Jack Ma (second from left) walks with his Philippine partners Jaime Augusto Zobel de Ayala and Fernando Zobel de Ayala. Ma's Ant Financial has a stake in Mynt, Globe Telecom's fintech unit, its first investment in the Philippines.
With more than 276,000 viewers who watched the Facebook Live streaming of Chinese billionaire Jack Ma’s remarks before De La Salle University (DSLU) students in Manila on October 24, there’s no doubt the Alibaba founder has a huge fan base among Filipinos.
To be sure, Ma’s inspiring life story and his homespun business wisdom are part of the reasons why Filipinos find him easy to admire. He didn’t do particularly well in school and was rejected by Harvard University 10 times but that didn’t stop him from becoming the world’s 23rd richest man. His business precepts also resonate well with Filipinos, who are emotional and personalistic. When he says things like EQ is more important than IQ, a good boss is better than a good company or finding out the bad side or the cost of your dream, Filipinos could not help but agree.
But beyond merely inspiring, Ma, in his talk on October 24, also laid out a bold vision of how Alibaba and its partners in the Philippines, notably leading e-commerce site Lazada and fintech pioneer Mynt, are moving to reshape the Philippines’ retail, trading and payments landscape. Lazada is leading the e-commerce revolution in the country. It gets an average 62.5 million page views a month compared to the next biggest online store, Zalora, which gets only 3.9 million monthly page views, according to price comparison site iPrice.com. Mynt, which is affiliated with Globe Telecom, has some three million users as of the end of 2016, about half that of PLDT’s PayMaya which has some six million users, according to BusinessWorldnewspaper.
To be sure, it’s still early days for both e-commerce and fintech in the Philippines—total online sales are projected to reach only $1.2 billion or about just a percentage of total retail sales. Nonetheless, that has not stopped Ma from predicting that the Philippines has the potential to be a major fintech hub in the world because of high mobile phone use and the country’s fragmented geography.
“Philippines—I think you have the opportunity to make the world’s best fintech in the world, because you have so many mobile phones, more than 7,000 islands,” Ma said. “We should make Philippines a cashless society. When you have a cashless society, no corruption. Life is easier.”
Ma is referring to the country’s wide adoption of smartphones. According to GCash’s data, there are now over 71 million mobile phone users and over 33 million smartphones in the country. Compare that to the 86 percent of Filipino households being considered “unbanked,” or lacking access to basic financial services.
GCash’s new scan-to-pay system presents an easier, quicker and safer alternative to cash for transactions with retailers. Customers can simply scan a quick response (QR) code on the merchant’s stall and use their GCash wallet to pay for the product or service. The scan to pay system’s cashless nature is in line with Jack Ma’s assertion of turning the Philippines into a cashless society.
Similarly, Ma also outlined his real long-term vision for his e-commerce ventures, including partnerships with Lazada in the Philippines: the disruption and redefinition of global trade itself. "The way we do trade will be different. It’s gonna be online. No made in China, no made in America, no made in Philippines. It’s made in Internet," he told DLSU students.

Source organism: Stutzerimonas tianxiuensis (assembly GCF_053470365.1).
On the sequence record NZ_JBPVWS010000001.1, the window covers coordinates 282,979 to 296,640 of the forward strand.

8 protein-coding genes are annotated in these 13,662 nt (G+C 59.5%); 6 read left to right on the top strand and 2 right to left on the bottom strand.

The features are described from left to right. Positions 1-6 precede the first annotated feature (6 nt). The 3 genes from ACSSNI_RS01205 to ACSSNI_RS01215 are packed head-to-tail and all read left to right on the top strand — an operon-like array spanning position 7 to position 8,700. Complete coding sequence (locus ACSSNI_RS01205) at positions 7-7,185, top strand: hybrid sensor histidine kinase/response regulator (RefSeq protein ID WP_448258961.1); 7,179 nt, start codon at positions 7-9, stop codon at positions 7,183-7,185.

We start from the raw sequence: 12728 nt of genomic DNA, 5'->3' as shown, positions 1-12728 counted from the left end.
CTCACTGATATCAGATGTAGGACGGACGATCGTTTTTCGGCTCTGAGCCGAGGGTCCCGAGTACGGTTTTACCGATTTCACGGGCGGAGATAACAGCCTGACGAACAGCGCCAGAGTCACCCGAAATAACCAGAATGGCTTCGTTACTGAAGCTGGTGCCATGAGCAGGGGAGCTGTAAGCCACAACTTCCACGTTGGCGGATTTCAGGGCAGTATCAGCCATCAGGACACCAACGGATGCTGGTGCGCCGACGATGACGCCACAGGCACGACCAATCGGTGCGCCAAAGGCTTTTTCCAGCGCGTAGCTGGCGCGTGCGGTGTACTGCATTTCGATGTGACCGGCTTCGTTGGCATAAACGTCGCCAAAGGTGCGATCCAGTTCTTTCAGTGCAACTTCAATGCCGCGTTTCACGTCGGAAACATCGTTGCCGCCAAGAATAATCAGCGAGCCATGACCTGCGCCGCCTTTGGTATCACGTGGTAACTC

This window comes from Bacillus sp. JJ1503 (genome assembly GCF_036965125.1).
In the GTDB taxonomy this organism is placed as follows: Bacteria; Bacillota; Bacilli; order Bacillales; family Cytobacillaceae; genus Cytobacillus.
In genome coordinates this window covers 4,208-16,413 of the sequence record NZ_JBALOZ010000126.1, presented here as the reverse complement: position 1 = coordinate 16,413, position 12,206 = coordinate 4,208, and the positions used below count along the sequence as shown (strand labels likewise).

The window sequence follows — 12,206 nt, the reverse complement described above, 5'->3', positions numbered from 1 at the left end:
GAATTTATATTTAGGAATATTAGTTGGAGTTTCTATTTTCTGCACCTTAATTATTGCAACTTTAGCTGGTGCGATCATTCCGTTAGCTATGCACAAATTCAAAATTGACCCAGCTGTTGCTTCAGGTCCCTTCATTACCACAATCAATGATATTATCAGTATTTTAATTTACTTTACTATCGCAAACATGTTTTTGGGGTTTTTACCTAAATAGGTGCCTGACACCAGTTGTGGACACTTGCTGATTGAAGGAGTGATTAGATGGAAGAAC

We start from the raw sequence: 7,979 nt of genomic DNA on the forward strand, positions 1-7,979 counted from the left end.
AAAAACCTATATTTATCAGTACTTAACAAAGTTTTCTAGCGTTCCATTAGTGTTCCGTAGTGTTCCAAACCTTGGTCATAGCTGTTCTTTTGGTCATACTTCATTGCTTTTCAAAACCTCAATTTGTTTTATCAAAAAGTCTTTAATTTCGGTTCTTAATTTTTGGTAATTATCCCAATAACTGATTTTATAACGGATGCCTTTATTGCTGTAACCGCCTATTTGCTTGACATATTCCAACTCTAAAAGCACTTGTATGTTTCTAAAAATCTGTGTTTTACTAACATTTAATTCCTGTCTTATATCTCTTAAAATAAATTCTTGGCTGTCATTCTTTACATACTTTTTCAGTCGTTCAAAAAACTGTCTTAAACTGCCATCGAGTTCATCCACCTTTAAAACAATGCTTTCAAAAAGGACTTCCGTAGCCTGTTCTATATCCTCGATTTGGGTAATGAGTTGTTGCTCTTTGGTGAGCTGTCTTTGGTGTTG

That may sound strange for now but not when you consider that Alibaba is aiming to secure two billion customers worldwide in the next decade. Already Ma has unveiled plans during the G20 summit in China last year to build an electronic world trade platform (eWTP) that aims to set up a network of bilateral and regional agreements to bring down barriers, including tariffs, for e-commerce. The aim is to help SMEs sell and ship goods across countries with the least friction.
Malaysia has embraced eWTP, being the first country to participate in the scheme outside China. Kuala Lumpur and Alibaba have established a public-private partnership in Malaysia’s digital free trade zone that aims to build a fulfillment center and cooperate on electronics payments and financing.
The move opens the possibility for Malaysian SMEs to trade goods with counterparties in China and other parts of the world through Alibaba’s e-commerce platform with the mimimal tariffs or barriers.
Alibaba’s efforts since the early 2000s to encourage poor households in remote villages to make and sell stuff through its Taobao e-commerce platform have turned out not only to be a big commercial success but also a big poverty reduction move. These have spurred the rise of more than a thousand so-called “Taobao villages”, or entire communities of hundreds of families that make and sell different items through the e-commerce platform, boosting income and creating employment. According to Business Insider, Taobao was the 12th most visited site on the Internet. The total value of all goods sold through the platform was $145 billion in 2013, almost double Amazon’s annual sales of $88 million.
The World Bank was so impressed with the Taobao villages’ potential for poverty reduction that it signed agreement with Alibaba for cooperation to research the phenomenon in 2016. Bert Hoffman, the World Bank’s country director for China, said: “With that knowledge we hope to be able to help villages in poor and remote areas in China to become Taobao villages as well, and help lift themselves out of poverty. We won’t stop there: indeed, much like Alibaba is a global e-commerce platform, so can the Taobao villages become a global phenomenon.”
Pauline Macaraeg and Lorenzo Kyle Subido are staff writers of Entrepreneur PH